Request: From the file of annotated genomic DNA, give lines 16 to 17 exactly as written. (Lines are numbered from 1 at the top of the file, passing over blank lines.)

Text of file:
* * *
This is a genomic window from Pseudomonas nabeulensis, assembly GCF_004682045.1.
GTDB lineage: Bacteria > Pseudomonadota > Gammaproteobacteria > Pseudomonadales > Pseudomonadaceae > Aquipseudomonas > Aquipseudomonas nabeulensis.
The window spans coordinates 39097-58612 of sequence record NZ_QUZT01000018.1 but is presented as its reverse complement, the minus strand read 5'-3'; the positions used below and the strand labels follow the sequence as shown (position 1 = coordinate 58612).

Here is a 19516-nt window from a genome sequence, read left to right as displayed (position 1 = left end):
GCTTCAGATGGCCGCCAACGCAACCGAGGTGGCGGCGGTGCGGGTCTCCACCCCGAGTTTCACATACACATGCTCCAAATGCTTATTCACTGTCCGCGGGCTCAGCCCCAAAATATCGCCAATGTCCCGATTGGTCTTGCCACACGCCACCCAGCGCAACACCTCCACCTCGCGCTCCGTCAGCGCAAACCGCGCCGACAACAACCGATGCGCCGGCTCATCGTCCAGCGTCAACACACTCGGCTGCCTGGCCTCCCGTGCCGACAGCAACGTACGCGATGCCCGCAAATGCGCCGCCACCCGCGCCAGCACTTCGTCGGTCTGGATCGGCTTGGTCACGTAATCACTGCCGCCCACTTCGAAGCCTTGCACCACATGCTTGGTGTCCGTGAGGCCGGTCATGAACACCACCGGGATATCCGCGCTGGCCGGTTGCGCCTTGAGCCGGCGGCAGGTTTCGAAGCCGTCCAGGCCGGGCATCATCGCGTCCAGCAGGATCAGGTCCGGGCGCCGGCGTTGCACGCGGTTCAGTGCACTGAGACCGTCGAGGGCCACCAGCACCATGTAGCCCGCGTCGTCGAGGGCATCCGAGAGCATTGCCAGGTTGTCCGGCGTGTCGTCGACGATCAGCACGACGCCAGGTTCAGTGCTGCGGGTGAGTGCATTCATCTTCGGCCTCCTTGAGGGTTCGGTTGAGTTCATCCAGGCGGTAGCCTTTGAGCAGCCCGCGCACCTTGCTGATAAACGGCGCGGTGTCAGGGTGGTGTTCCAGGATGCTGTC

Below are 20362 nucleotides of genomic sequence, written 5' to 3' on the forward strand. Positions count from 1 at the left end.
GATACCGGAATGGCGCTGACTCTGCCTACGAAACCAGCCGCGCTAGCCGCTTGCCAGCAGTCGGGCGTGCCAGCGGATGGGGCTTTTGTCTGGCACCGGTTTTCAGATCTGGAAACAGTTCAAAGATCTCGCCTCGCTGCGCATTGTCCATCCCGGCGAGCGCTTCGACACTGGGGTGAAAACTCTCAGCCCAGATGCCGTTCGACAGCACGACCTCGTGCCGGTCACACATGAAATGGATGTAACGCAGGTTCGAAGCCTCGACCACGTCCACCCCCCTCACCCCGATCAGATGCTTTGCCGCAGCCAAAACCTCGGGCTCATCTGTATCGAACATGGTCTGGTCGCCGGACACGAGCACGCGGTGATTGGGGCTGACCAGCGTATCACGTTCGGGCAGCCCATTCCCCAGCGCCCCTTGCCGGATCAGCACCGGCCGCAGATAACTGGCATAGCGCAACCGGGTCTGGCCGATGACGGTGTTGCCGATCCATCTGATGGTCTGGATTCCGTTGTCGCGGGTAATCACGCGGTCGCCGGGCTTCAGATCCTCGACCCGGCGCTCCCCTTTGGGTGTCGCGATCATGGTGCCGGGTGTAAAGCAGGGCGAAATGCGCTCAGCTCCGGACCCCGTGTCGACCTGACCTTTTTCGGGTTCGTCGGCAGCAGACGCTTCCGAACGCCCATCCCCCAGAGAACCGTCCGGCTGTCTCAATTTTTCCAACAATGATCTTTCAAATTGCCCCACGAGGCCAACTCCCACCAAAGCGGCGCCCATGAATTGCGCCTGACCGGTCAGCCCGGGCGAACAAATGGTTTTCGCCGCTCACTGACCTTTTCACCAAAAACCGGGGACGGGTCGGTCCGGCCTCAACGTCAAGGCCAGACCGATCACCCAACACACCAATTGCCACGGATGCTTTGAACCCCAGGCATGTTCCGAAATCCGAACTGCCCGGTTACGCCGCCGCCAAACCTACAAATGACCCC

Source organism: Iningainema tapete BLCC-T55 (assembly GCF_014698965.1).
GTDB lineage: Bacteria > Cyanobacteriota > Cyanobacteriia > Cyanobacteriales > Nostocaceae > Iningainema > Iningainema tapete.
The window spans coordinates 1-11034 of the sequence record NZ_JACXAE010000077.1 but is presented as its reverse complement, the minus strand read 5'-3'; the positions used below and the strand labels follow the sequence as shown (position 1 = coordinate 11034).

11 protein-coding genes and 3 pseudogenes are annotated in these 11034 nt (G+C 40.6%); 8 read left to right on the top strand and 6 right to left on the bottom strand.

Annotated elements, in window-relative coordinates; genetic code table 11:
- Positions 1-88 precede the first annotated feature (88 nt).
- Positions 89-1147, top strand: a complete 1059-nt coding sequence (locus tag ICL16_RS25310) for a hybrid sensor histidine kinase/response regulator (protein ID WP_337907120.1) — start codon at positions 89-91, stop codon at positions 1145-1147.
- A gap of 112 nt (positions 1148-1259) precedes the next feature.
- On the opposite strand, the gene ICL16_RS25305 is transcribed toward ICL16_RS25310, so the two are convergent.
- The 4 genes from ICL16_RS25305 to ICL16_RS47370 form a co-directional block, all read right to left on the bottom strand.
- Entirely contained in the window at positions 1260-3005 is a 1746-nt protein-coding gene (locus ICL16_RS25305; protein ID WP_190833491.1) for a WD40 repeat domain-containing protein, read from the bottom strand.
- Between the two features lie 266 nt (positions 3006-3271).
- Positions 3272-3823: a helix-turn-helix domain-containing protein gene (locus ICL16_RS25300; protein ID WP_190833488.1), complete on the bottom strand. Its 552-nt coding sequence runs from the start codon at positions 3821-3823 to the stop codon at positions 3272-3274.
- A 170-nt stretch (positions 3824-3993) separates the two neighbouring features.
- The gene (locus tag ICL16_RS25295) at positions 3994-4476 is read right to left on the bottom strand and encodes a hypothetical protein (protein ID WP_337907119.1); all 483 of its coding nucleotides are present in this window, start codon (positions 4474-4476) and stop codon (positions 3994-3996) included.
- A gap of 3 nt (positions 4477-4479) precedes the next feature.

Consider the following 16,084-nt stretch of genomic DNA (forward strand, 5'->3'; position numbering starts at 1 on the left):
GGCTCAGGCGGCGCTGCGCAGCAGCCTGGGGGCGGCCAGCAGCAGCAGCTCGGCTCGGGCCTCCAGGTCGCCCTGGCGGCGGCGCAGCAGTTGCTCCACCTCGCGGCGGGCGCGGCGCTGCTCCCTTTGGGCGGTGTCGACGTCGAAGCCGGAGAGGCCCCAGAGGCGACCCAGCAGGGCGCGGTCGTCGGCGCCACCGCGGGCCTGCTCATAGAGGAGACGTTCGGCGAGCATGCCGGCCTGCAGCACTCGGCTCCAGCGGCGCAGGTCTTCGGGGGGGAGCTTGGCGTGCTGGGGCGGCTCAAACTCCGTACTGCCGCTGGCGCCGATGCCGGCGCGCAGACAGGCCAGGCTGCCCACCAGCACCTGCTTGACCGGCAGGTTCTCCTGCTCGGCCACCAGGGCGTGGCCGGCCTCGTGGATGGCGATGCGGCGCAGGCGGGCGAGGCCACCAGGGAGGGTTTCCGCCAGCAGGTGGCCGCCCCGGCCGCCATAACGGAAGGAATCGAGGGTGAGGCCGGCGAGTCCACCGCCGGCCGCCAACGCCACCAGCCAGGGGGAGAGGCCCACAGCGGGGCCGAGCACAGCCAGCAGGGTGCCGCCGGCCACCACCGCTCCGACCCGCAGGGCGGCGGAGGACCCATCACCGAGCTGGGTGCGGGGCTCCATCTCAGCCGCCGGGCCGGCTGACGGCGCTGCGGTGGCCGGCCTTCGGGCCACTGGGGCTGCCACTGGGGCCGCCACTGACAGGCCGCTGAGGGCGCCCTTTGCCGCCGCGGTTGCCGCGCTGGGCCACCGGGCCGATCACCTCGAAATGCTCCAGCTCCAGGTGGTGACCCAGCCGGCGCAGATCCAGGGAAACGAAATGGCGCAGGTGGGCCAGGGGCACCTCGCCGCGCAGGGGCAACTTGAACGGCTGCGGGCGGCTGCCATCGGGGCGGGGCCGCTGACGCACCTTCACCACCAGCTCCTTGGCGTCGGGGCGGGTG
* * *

- On the opposite strand, the gene ICL16_RS25305 is transcribed toward ICL16_RS25310, so the two are convergent.
- The 4 genes from ICL16_RS25305 to ICL16_RS47370 form a co-directional block, all read right to left on the bottom strand.